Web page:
Since early 2010 the S&P 500 has gained 80% in value, while the All Ordinaries Index gained only 5%.  Dividend yields provide further evidence of the discrepancy: the iShares Australia ETF (ticker: EWA) has a whopping 6.9% dividend yield, compared to the paltry 2.1% yield of the SPDR S&P 500 ETF (SPY).

With no other information at hand, there is one play on this Yankee-Aussie split that is likely to win in the long run: betting on the S&P and Ordinaries to meet up again at their long-term trend like they did in 2009.  Equal investments in the U.S. bear market ETF (HDGE) and the Australia ETF (EWA) would result in a net return as long as U.S. stocks and Aussie stocks move back together.  This could happen if Australian stocks rise, but more likely U.S. stocks are poised to fall soon, and they would have to fall about 50% to return to today's Australian market level.  (HDGE would gain ~50%.)  As a bonus, if the U.S. dollar collapses in value relative to the Australian dollar, which is likely to happen if the Fed keeps printing money, then Australian stocks will make gains for American investors simply from the moving exchange rate.

In place of the Australia-only ETF I'm actually going to use Pacific ex-Japan ETFs (EPP, DVYA), which also include stocks from the relatively healthy economies of New Zealand, Hong Kong and Singapore, as the bullish counterbalance to HDGE.

Friday, October 09, 2015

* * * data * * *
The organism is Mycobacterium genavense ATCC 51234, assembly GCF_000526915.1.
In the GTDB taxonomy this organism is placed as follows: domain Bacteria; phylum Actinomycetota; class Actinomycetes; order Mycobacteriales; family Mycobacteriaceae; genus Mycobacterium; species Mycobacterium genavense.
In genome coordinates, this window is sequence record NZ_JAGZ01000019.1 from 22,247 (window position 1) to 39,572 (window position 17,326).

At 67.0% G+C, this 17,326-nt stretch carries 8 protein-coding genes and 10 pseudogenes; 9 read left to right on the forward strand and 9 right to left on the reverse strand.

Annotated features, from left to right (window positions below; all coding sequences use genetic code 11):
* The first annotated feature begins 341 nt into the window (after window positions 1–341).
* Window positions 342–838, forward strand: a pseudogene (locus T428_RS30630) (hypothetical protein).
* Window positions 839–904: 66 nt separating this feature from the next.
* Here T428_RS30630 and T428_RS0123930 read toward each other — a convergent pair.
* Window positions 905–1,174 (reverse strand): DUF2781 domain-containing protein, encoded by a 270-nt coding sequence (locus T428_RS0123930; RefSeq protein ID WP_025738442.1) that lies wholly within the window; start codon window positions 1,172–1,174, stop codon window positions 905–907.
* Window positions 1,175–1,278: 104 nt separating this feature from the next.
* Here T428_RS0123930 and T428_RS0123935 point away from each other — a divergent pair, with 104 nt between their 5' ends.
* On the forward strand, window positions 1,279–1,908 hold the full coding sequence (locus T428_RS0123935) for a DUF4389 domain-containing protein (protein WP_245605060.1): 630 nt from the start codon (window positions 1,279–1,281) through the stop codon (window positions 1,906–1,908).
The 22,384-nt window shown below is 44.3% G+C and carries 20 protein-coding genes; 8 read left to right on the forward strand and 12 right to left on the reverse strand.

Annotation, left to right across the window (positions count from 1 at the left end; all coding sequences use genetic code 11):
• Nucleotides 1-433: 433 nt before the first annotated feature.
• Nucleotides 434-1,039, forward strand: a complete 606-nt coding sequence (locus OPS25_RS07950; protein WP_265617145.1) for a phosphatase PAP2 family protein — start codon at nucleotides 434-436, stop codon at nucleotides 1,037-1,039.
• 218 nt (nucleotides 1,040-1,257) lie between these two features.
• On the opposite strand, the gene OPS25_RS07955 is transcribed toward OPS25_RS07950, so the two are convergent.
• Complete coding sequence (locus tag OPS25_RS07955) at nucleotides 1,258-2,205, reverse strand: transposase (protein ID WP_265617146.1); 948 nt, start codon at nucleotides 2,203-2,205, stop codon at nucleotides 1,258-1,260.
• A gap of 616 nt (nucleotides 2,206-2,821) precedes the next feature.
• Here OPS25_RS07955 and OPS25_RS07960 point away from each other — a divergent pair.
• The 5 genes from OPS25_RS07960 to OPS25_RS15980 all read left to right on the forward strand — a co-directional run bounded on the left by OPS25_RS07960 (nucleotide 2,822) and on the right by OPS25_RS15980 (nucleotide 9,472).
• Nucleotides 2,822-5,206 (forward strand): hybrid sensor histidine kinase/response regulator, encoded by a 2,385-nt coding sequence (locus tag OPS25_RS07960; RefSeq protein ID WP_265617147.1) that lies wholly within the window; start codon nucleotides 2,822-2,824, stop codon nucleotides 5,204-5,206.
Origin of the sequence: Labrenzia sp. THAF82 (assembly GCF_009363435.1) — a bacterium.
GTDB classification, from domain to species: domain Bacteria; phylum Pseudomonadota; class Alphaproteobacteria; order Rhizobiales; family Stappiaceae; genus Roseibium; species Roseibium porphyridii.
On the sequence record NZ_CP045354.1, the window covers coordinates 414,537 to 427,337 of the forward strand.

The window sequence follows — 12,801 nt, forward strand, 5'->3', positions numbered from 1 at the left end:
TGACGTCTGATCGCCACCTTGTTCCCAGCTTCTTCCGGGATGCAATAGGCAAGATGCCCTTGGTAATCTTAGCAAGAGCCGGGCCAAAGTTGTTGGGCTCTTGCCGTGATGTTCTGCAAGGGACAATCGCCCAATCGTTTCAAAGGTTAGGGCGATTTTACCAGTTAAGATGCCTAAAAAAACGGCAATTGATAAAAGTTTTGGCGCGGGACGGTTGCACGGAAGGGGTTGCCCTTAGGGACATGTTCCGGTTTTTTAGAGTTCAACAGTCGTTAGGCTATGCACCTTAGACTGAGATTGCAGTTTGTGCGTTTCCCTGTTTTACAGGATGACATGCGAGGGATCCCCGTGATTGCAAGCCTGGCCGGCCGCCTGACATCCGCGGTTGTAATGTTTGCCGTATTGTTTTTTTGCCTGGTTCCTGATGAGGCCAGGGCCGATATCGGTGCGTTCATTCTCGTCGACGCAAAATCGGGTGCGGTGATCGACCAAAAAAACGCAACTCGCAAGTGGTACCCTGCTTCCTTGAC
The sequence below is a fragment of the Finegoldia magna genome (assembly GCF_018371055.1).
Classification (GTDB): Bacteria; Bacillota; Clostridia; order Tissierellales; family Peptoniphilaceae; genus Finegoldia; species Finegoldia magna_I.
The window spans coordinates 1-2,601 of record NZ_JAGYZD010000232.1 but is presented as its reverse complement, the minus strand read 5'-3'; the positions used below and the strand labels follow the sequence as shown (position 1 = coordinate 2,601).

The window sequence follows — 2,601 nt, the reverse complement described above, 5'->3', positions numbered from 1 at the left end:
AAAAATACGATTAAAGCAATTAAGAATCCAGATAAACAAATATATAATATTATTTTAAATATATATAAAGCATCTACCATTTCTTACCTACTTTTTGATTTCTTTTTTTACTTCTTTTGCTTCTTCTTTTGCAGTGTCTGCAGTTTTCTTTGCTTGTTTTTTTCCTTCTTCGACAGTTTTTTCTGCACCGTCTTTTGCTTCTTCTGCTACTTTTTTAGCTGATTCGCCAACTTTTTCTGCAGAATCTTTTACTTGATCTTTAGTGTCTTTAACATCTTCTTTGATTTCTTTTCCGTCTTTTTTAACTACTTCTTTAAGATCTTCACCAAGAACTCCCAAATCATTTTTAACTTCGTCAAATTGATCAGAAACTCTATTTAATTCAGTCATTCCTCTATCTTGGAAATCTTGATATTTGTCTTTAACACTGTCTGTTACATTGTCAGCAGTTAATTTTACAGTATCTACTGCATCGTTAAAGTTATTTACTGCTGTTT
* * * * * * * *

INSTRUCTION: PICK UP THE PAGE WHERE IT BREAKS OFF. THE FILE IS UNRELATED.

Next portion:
Dollar testing support again

The exchange rate of the U.S. Dollar against other currencies has been bouncing up and down between two converging trend lines for most of 2015.

The dollar has bounced up off of the lower support line four times already (red arrows) in May, June, August, and September.  (It actually fell below the support for one day in August before returning to the range.)  Eventually the trend lines will intersect and by then the dollar will probably start a new upward or downward trend.  It's now reached the lower support line for a 5th time, which raises the possibility that the dollar will break out to the downside here.

If the dollar breaks down, it could be the event I've been waiting for.  At that point I'll move the bulk of my investments overseas with foreign stock and bond ETFs.  Presumably gold and silver could start rising as well, so it would also be a good time to buy the Gold Miners ETF (GDX).